So, instead, the club went to phase two of its list build approach. If they couldn't attract any more of the very best players, they would use their two seasons of data and research to identify who could one day become that in a different environment.
Collingwood's Jasmine Garner had all of the potential, but had been thrown around positionally in a struggling Magpies team. It was a similar story for Brisbane's Tahlia Randall, who was being deployed as a defender during her first years with the Lions.
Garner has since become the League's best midfielder and will be the centrepiece of North Melbourne's Grand Final side on Sunday afternoon, while Randall is now among the League's best and most dangerous key forwards.
North Melbourne might have been one of the first AFLW expansion sides, but most to have followed since have found out that you can easily identify targets. The harder part is attracting them. For the Kangaroos, the key was to find a connection with the players they wanted and use that to their advantage.
In Gowans, a former coach at Diamond Creek at VFLW level, and Kane, a former player, coach and board member at Melbourne University, as well as the club's ties with Tasmania, its list management team had varying links to some of the game's best players.
Jess Duffin, lured from Collingwood, had previously played at Diamond Creek. Kearney, Ash Riddell and Kaitlyn Ashmore all had history at Melbourne Uni. Daria Bannister and Britt Gibson, signed from the Bulldogs and Brisbane respectively, had initially been recruited out of Tasmania.
The solid foundation of senior and ready-made players North Melbourne was able to build from the outset has enabled the club to be immediately and consistently competitive, meanwhile many of its initial signings still remain. Kearney, Garner, King, Randall, Bruton and Riddell are among those set to lead out the team at Ikon Park this weekend.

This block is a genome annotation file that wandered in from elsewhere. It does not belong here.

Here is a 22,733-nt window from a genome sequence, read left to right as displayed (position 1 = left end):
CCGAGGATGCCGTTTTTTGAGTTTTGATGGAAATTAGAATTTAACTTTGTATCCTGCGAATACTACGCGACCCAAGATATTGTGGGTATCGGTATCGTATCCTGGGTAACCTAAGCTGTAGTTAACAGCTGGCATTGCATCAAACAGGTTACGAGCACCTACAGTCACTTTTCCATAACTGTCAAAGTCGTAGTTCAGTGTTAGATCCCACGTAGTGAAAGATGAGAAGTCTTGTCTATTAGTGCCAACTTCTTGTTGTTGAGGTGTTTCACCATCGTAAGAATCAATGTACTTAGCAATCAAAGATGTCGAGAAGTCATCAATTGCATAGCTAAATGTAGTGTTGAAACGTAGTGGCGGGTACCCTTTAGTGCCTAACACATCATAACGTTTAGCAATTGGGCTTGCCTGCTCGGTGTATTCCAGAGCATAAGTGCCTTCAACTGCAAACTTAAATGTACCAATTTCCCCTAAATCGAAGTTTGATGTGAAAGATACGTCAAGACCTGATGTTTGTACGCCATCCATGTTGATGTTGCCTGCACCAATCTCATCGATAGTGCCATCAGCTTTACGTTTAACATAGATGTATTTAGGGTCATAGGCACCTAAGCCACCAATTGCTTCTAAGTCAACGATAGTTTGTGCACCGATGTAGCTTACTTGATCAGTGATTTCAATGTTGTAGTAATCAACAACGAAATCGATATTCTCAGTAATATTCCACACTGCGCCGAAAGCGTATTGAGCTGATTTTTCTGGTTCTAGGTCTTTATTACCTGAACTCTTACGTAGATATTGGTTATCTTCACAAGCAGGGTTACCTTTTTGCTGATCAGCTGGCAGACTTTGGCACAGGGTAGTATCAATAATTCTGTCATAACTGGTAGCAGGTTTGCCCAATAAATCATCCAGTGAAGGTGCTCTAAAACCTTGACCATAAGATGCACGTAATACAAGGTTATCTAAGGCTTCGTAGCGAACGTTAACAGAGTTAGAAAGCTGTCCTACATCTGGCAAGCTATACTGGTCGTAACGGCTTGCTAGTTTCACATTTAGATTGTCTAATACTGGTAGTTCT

Having gone about collecting its first ever list, North Melbourne has never made it a priority to continue being aggressive in the trade space. Instead, almost immediately after the team's inception, it shifted its focus to adding when and where it was necessary rather than continuing with an all-out approach to recruiting.
Kim Rennie, signed from the Western Bulldogs, as well as former Brisbane player Lulu Pullar and ex-Carlton and St Kilda forward Kate Shierlaw, weren't bombshell additions but will each arrive at Sunday's Grand Final as key pillars in North Melbourne's side.
The club was also among the first to place an emphasis on targeting Irish talent to fill out its list. Erika O'Shea and Niamh Martin will both play this weekend, Vikki Wall remains part of the club's long-term plans despite remaining at home this season, while Aileen Gilroy had been a pivotal player before being lost to Hawthorn as part of an expansion raid of its own last year.
The culmination of that work has resulted in the Kangaroos stringing together a 36-15-1 record in home and away matches since their first appearance in AFLW competition, with a win-rate of 69.2 per cent. In contrast, the Cats – who entered the League at exactly the same time – have gone 21-31 in that time at a win rate of 40.4 per cent.
Meanwhile, the nine other expansion teams have a combined record of 104-202-6 at AFLW level at a win rate of just 33.3 per cent, highlighting the difficulty North Melbourne has never faced in getting its new side off the ground.
Despite that consistency and that relative success, the ultimate glory in terms of an AFLW premiership has so far eluded North Melbourne. Finally, though, that could all change on Sunday afternoon.